The supply of tonnage to the recycling markets was down by 20 percent in 2017 amid recovery of the dry and container shipping sectors, according to Clarksons Platou Shipbroking.
However, tough times in the tanker sector have seen owners commit 10.7 million dwt of outdated tonnage to scrapyards. This is four times as much as last year when only 2.5 million dwt of wet tonnage headed to the recycling yards and being one third of the overall 34.0 million total dwt in the market, the shipbroker said.
The Bangladeshi recyclers have emerged as the main importers of tanker units, having acquired the majority of wet tonnage that has been for sale. This, in particular, relates to VLCC/FPSO tonnage with a total of 14 sold for scrap this year, the highest seen since 2013 when 17 headed for the recycling yards.
All 14 ships were acquired by Bangladeshi recyclers.
This was made easier in part as Pakistan still remains unable to import tankers following an incident in January 2017 which killed at least five workers who were working on an LPG carrier that caught fire at Gadani yard.
Due to the tragedy, Pakistan closed its door to tankers and LPG carriers and it is expected that harsher rules on dismantling this type of ships will be introduced once the ban is lifted.
Hence, Pakistani recyclers had to turn to bulkers and containers with Gadani grabbing majority of dry tonnage available on the market.
With respect to other recycling nations, Clarksons said that India continues to progress at an impressive rate in improving the standards of their recycling yards as more green yards are being HKC ratified.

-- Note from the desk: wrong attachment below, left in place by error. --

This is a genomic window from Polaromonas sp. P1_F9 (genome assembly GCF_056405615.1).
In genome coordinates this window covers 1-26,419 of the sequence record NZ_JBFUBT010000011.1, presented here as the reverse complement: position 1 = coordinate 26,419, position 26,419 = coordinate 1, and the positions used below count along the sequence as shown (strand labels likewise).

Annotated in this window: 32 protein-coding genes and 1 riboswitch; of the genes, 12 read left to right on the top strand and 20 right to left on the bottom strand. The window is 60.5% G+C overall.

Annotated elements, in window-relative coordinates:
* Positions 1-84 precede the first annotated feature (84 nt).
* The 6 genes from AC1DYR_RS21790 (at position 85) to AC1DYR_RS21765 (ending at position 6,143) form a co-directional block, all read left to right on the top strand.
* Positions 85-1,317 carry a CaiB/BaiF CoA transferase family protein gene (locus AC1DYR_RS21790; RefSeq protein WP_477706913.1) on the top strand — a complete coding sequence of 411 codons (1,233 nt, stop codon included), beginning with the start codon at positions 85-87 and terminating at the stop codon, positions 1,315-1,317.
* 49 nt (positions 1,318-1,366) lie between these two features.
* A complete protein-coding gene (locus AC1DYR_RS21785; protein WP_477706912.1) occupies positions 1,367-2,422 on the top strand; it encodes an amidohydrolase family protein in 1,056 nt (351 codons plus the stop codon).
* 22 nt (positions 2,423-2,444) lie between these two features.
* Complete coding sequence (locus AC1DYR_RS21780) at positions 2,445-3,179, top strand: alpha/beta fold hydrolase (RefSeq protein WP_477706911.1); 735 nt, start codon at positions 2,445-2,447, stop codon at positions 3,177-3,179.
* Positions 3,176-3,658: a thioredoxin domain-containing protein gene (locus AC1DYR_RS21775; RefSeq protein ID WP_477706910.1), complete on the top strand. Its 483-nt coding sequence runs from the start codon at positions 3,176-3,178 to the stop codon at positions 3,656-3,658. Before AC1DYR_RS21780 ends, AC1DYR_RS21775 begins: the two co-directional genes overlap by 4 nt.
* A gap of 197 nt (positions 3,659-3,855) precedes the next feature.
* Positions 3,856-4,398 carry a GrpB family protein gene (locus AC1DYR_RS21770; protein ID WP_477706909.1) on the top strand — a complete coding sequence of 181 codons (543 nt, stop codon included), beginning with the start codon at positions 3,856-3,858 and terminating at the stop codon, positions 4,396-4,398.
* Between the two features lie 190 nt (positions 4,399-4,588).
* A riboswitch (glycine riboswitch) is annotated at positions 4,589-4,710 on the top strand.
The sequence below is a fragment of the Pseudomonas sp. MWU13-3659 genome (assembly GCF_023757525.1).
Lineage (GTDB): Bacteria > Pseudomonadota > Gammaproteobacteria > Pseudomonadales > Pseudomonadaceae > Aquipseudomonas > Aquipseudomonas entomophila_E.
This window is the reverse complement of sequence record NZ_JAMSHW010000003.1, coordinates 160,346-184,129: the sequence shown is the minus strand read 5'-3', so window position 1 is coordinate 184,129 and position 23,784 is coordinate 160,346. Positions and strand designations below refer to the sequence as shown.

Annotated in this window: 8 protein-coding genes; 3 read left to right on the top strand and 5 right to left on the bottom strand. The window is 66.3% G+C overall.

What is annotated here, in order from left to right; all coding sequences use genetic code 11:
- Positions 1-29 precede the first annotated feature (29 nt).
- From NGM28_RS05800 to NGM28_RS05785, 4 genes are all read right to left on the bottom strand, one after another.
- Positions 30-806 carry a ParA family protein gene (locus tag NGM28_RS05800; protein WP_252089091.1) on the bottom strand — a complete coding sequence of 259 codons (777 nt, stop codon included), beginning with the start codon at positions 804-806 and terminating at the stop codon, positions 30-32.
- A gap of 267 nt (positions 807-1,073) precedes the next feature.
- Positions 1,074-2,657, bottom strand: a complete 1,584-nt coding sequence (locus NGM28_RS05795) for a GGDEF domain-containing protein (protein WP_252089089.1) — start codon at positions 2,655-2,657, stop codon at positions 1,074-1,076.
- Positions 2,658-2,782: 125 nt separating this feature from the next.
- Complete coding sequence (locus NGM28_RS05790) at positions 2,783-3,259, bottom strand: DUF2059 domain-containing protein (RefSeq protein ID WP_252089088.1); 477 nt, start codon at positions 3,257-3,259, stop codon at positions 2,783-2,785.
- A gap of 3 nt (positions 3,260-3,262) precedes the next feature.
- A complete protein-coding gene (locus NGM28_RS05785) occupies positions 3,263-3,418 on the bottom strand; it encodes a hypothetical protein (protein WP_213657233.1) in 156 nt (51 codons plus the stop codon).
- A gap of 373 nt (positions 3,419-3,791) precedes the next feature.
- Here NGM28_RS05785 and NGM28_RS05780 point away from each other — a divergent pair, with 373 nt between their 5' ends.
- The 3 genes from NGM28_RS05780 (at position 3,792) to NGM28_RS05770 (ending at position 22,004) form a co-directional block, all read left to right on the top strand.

The shift is being facilitated by the country’s government as it switches its focus on implementing green recycling throughout the Alang shoreline with permeable concrete flooring one of the stringent necessities.
Turkey also had a good year having bought a large volume of units across all sectors enabling it to break the USD 300 lightweight tonnage (ldt) ceiling.
“Also as with all yards in Aliaga being fully ratified by the HK convention, it will most likely continue to be an attractive option for owners who wish to sell to green yards and still obtain a strong price, particularly for tonnage completing in the Mediterranean,” the shipbroker said.
China has remained quiet throughout the year and this has meant that several yards have unfortunately closed.
“The end of the subsidies imposed by the government four years ago is coming to an end this year and it will be interesting to see how recyclers react next year and whether they will now start to compete with the Indian subcontinent,” Clarksons added.